6. Corn on the cob here is year round – we don’t have to wait like y’all do for the summer to arrive. First off, corn on the cob al estilio mexicana is pierced like a popsicle, smothered in mayo, and covered with cheese & spice. At any given time, you can probably hear a loud speaker announce: Esquites y elotes, esquites y elotes, solo cinco pesos! Which means you can buy corn on the cob or corn cut off the cob for only 38¢. It’s everywhere. And if you don’t like corn on the cob for some weird odd reason, you can choose esquites instead. ¡Buen provecho!
  7. Creating momentum with a new project idea is arguably the most challenging part of project management. This is the first time we have ever worked with such freedom – our bosses are flexible and we make our own projects. As nice as that sounds, getting everyone on board with your project and getting it started can be the most challenging aspect of your whole project.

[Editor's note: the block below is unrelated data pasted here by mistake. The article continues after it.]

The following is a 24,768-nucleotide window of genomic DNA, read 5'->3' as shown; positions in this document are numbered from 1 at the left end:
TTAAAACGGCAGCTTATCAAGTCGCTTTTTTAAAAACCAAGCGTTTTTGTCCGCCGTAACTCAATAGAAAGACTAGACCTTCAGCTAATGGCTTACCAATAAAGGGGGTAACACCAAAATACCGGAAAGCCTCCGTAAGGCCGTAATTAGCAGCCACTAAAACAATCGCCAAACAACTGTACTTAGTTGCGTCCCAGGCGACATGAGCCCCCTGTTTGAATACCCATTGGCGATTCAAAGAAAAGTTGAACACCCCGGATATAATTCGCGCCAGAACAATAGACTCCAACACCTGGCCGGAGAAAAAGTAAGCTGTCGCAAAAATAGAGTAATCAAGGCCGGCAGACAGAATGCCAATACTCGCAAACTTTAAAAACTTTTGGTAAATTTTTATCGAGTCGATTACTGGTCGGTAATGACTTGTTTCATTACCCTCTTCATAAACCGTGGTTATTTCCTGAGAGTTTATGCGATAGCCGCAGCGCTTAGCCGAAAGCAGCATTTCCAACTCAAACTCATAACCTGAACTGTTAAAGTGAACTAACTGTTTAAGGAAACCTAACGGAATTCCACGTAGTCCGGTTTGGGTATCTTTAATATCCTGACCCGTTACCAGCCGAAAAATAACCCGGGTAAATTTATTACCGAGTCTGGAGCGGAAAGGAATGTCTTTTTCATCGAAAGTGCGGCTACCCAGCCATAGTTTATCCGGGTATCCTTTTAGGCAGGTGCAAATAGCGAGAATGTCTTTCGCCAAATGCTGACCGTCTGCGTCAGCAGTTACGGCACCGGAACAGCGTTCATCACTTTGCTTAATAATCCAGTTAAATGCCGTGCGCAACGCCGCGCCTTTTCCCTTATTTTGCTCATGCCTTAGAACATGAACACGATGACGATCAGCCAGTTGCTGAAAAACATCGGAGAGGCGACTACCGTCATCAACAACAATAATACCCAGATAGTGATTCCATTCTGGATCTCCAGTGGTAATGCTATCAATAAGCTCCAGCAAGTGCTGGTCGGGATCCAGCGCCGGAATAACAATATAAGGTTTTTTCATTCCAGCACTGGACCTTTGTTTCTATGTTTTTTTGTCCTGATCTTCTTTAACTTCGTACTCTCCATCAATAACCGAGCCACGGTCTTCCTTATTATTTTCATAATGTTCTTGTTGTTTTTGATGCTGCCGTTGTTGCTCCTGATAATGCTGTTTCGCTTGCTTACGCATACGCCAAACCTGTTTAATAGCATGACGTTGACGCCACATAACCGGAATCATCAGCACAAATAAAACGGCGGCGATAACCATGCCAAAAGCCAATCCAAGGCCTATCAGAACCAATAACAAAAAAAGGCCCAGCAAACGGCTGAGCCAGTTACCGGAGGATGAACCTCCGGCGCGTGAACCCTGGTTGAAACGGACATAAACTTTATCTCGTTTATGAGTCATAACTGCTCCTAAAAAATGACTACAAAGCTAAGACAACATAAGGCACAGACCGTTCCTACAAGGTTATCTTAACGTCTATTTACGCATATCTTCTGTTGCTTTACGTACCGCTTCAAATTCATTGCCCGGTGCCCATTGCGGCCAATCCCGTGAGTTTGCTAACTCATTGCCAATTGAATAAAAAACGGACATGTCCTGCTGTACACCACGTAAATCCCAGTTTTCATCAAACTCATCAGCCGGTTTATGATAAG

8. Mexico is home to over 3,000 volcanoes – and apparently home to the smallest volcano in the world. We had the opportunity to listen to a lecture by Jorge Alberto Neyra Jáuregui whom specializes in the volcanoes of Mexico and photographs them. We were aware of the major volcanoes like Popo and Izta (above) but we learned that the smallest volcano in the world is apparently right here in Puebla. The Cuexcomate volcano stands just 13 meters (43 feet) tall, with a diameter of 23 meters (75 feet). It’s a teeny one!


I love that even after being here for a significant amount of time, we are still learning so much. Thanks for your interest in our blog and in our lives! We so appreciate all the support and love we’ve been feeling lately. Thank you for following along on this adventure of ours!


Con mucho amor,